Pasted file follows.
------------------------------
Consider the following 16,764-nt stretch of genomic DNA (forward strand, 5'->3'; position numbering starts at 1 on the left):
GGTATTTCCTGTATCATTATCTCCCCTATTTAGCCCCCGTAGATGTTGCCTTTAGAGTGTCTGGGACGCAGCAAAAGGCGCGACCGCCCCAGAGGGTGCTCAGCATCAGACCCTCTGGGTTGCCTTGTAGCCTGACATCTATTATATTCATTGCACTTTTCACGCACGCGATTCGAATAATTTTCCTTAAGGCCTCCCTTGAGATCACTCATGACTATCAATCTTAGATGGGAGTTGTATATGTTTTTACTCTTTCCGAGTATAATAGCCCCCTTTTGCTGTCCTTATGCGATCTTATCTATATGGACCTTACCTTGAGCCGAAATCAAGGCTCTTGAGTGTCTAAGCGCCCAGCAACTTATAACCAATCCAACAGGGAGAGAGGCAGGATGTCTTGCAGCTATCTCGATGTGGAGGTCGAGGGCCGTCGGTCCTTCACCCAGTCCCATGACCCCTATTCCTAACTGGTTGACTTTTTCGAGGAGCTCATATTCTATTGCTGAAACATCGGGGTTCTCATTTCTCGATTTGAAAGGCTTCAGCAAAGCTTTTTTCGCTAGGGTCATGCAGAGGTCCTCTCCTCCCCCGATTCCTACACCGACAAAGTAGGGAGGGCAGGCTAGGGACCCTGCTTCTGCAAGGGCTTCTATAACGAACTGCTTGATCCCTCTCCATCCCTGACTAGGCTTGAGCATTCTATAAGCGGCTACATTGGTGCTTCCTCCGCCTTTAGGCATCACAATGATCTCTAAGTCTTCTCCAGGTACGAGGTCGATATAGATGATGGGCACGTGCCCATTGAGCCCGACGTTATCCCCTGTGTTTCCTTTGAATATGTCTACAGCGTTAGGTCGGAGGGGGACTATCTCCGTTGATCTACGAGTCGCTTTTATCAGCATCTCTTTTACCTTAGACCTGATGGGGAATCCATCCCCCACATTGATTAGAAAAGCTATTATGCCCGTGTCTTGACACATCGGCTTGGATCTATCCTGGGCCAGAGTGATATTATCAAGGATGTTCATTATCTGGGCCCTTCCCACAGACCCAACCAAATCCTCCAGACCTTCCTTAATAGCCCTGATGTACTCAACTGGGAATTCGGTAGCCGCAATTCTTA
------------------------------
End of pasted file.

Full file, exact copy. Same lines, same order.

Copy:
Consider the following 16,764-nt stretch of genomic DNA (forward strand, 5'->3'; position numbering starts at 1 on the left):
GGTATTTCCTGTATCATTATCTCCCCTATTTAGCCCCCGTAGATGTTGCCTTTAGAGTGTCTGGGACGCAGCAAAAGGCGCGACCGCCCCAGAGGGTGCTCAGCATCAGACCCTCTGGGTTGCCTTGTAGCCTGACATCTATTATATTCATTGCACTTTTCACGCACGCGATTCGAATAATTTTCCTTAAGGCCTCCCTTGAGATCACTCATGACTATCAATCTTAGATGGGAGTTGTATATGTTTTTACTCTTTCCGAGTATAATAGCCCCCTTTTGCTGTCCTTATGCGATCTTATCTATATGGACCTTACCTTGAGCCGAAATCAAGGCTCTTGAGTGTCTAAGCGCCCAGCAACTTATAACCAATCCAACAGGGAGAGAGGCAGGATGTCTTGCAGCTATCTCGATGTGGAGGTCGAGGGCCGTCGGTCCTTCACCCAGTCCCATGACCCCTATTCCTAACTGGTTGACTTTTTCGAGGAGCTCATATTCTATTGCTGAAACATCGGGGTTCTCATTTCTCGATTTGAAAGGCTTCAGCAAAGCTTTTTTCGCTAGGGTCATGCAGAGGTCCTCTCCTCCCCCGATTCCTACACCGACAAAGTAGGGAGGGCAGGCTAGGGACCCTGCTTCTGCAAGGGCTTCTATAACGAACTGCTTGATCCCTCTCCATCCCTGACTAGGCTTGAGCATTCTATAAGCGGCTACATTGGTGCTTCCTCCGCCTTTAGGCATCACAATGATCTCTAAGTCTTCTCCAGGTACGAGGTCGATATAGATGATGGGCACGTGCCCATTGAGCCCGACGTTATCCCCTGTGTTTCCTTTGAATATGTCTACAGCGTTAGGTCGGAGGGGGACTATCTCCGTTGATCTACGAGTCGCTTTTATCAGCATCTCTTTTACCTTAGACCTGATGGGGAATCCATCCCCCACATTGATTAGAAAAGCTATTATGCCCGTGTCTTGACACATCGGCTTGGATCTATCCTGGGCCAGAGTGATATTATCAAGGATGTTCATTATCTGGGCCCTTCCCACAGACCCAACCAAATCCTCCAGACCTTCCTTAATAGCCCTGATGTACTCAACTGGGAATTCGGTAGCCGCAATTCTTA